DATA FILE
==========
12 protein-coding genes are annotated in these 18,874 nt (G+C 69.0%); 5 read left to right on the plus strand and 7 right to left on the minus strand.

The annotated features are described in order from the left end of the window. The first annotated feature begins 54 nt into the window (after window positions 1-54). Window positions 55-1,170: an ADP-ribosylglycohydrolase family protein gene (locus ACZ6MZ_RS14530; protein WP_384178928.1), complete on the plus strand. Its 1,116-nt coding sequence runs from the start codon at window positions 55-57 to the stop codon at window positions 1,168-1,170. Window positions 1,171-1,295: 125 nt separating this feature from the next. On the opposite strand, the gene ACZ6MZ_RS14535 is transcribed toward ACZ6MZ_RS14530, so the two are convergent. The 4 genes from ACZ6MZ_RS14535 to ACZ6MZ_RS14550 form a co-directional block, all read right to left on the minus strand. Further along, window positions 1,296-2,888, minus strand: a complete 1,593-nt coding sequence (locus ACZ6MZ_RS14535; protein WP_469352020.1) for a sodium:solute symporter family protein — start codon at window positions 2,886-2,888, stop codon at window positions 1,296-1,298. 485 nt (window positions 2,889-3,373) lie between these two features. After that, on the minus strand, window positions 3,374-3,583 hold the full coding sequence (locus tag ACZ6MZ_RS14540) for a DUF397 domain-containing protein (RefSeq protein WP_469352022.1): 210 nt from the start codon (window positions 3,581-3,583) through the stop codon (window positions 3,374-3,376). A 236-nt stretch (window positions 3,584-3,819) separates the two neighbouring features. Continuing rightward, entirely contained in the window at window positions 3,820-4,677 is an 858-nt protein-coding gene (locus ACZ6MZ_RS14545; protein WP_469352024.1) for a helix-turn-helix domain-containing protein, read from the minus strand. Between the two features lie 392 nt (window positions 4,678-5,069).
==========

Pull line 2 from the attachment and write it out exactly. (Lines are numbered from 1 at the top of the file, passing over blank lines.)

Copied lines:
The annotated features are described in order from the left end of the window. The first annotated feature begins 54 nt into the window (after window positions 1-54). Window positions 55-1,170: an ADP-ribosylglycohydrolase family protein gene (locus ACZ6MZ_RS14530; protein WP_384178928.1), complete on the plus strand. Its 1,116-nt coding sequence runs from the start codon at window positions 55-57 to the stop codon at window positions 1,168-1,170. Window positions 1,171-1,295: 125 nt separating this feature from the next. On the opposite strand, the gene ACZ6MZ_RS14535 is transcribed toward ACZ6MZ_RS14530, so the two are convergent. The 4 genes from ACZ6MZ_RS14535 to ACZ6MZ_RS14550 form a co-directional block, all read right to left on the minus strand. Further along, window positions 1,296-2,888, minus strand: a complete 1,593-nt coding sequence (locus ACZ6MZ_RS14535; protein WP_469352020.1) for a sodium:solute symporter family protein — start codon at window positions 2,886-2,888, stop codon at window positions 1,296-1,298. 485 nt (window positions 2,889-3,373) lie between these two features. After that, on the minus strand, window positions 3,374-3,583 hold the full coding sequence (locus tag ACZ6MZ_RS14540) for a DUF397 domain-containing protein (RefSeq protein WP_469352022.1): 210 nt from the start codon (window positions 3,581-3,583) through the stop codon (window positions 3,374-3,376). A 236-nt stretch (window positions 3,584-3,819) separates the two neighbouring features. Continuing rightward, entirely contained in the window at window positions 3,820-4,677 is an 858-nt protein-coding gene (locus ACZ6MZ_RS14545; protein WP_469352024.1) for a helix-turn-helix domain-containing protein, read from the minus strand. Between the two features lie 392 nt (window positions 4,678-5,069).